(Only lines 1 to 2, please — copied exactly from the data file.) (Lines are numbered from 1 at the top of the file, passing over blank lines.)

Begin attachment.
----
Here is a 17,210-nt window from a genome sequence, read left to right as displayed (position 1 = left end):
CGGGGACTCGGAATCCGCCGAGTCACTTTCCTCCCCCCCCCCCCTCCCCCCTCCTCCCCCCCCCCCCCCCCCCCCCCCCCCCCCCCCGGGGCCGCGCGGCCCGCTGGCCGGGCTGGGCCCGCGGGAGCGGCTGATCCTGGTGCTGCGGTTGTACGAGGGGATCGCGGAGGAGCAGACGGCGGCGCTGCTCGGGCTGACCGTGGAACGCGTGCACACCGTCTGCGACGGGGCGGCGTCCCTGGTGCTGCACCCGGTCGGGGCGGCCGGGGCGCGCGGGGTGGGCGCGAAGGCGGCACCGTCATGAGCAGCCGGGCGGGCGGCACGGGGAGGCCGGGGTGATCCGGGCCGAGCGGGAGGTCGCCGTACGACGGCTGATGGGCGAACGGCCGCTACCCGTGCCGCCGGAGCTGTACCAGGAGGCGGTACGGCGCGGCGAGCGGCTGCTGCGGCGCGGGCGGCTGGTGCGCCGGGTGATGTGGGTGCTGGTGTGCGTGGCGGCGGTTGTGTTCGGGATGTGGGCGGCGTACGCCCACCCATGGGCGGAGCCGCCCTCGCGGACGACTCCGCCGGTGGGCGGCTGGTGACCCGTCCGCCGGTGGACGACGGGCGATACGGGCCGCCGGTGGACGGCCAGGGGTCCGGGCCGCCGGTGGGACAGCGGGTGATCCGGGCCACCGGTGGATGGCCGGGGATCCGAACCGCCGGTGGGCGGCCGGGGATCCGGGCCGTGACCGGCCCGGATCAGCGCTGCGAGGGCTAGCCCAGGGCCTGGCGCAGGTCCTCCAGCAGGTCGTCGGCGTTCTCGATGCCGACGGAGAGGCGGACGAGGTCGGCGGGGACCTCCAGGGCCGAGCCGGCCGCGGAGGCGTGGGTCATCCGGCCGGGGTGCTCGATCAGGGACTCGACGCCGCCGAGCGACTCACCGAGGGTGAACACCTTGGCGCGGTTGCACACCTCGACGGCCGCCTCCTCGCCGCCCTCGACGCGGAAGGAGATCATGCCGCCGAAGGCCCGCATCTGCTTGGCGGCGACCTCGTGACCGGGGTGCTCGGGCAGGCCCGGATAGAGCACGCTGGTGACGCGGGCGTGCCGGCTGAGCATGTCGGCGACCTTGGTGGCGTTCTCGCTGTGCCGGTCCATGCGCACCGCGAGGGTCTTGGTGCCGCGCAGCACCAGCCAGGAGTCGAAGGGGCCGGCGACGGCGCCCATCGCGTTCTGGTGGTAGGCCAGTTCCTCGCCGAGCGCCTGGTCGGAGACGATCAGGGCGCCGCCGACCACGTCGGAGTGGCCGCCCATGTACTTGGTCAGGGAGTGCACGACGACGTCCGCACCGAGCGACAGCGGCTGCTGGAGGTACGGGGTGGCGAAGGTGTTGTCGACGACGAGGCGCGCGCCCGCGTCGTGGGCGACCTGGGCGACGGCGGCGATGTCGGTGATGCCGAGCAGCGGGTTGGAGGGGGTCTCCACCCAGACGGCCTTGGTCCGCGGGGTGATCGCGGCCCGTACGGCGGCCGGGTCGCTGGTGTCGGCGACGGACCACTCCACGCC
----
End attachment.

Here is a 17,210-nt window from a genome sequence, read left to right as displayed (position 1 = left end):
CGGGGACTCGGAATCCGCCGAGTCACTTTCCTCCCCCCCCCCCCTCCCCCCTCCTCCCCCCCCCCCCCCCCCCCCCCCCCCCCCCCCGGGGCCGCGCGGCCCGCTGGCCGGGCTGGGCCCGCGGGAGCGGCTGATCCTGGTGCTGCGGTTGTACGAGGGGATCGCGGAGGAGCAGACGGCGGCGCTGCTCGGGCTGACCGTGGAACGCGTGCACACCGTCTGCGACGGGGCGGCGTCCCTGGTGCTGCACCCGGTCGGGGCGGCCGGGGCGCGCGGGGTGGGCGCGAAGGCGGCACCGTCATGAGCAGCCGGGCGGGCGGCACGGGGAGGCCGGGGTGATCCGGGCCGAGCGGGAGGTCGCCGTACGACGGCTGATGGGCGAACGGCCGCTACCCGTGCCGCCGGAGCTGTACCAGGAGGCGGTACGGCGCGGCGAGCGGCTGCTGCGGCGCGGGCGGCTGGTGCGCCGGGTGATGTGGGTGCTGGTGTGCGTGGCGGCGGTTGTGTTCGGGATGTGGGCGGCGTACGCCCACCCATGGGCGGAGCCGCCCTCGCGGACGACTCCGCCGGTGGGCGGCTGGTGACCCGTCCGCCGGTGGACGACGGGCGATACGGGCCGCCGGTGGACGGCCAGGGGTCCGGGCCGCCGGTGGGACAGCGGGTGATCCGGGCCACCGGTGGATGGCCGGGGATCCGAACCGCCGGTGGGCGGCCGGGGATCCGGGCCGTGACCGGCCCGGATCAGCGCTGCGAGGGCTAGCCCAGGGCCTGGCGCAGGTCCTCCAGCAGGTCGTCGGCGTTCTCGATGCCGACGGAGAGGCGGACGAGGTCGGCGGGGACCTCCAGGGCCGAGCCGGCCGCGGAGGCGTGGGTCATCCGGCCGGGGTGCTCGATCAGGGACTCGACGCCGCCGAGCGACTCACCGAGGGTGAACACCTTGGCGCGGTTGCACACCTCGACGGCCGCCTCCTCGCCGCCCTCGACGCGGAAGGAGATCATGCCGCCGAAGGCCCGCATCTGCTTGGCGGCGACCTCGTGACCGGGGTGCTCGGGCAGGCCCGGATAGAGCACGCTGGTGACGCGGGCGTGCCGGCTGAGCATGTCGGCGACCTTGGTGGCGTTCTCGCTGTGCCGGTCCATGCGCACCGCGAGGGTCTTGGTGCCGCGCAGCACCAGCCAGGAGTCGAAGGGGCCGGCGACGGCGCCCATCGCGTTCTGGTGGTAGGCCAGTTCCTCGCCGAGCGCCTGGTCGGAGACGATCAGGGCGCCGCCGACCACGTCGGAGTGGCCGCCCATGTACTTGGTCAGGGAGTGCACGACGACGTCCGCACCGAGCGACAGCGGCTGCTGGAGGTACGGGGTGGCGAAGGTGTTGTCGACGACGAGGCGCGCGCCCGCGTCGTGGGCGACCTGGGCGACGGCGGCGATGTCGGTGATGCCGAGCAGCGGGTTGGAGGGGGTCTCCACCCAGACGGCCTTGGTCCGCGGGGTGATCGCGGCCCGTACGGCGGCCGGGTCGCTGGTGTCGGCGACGGACCACTCCACGCC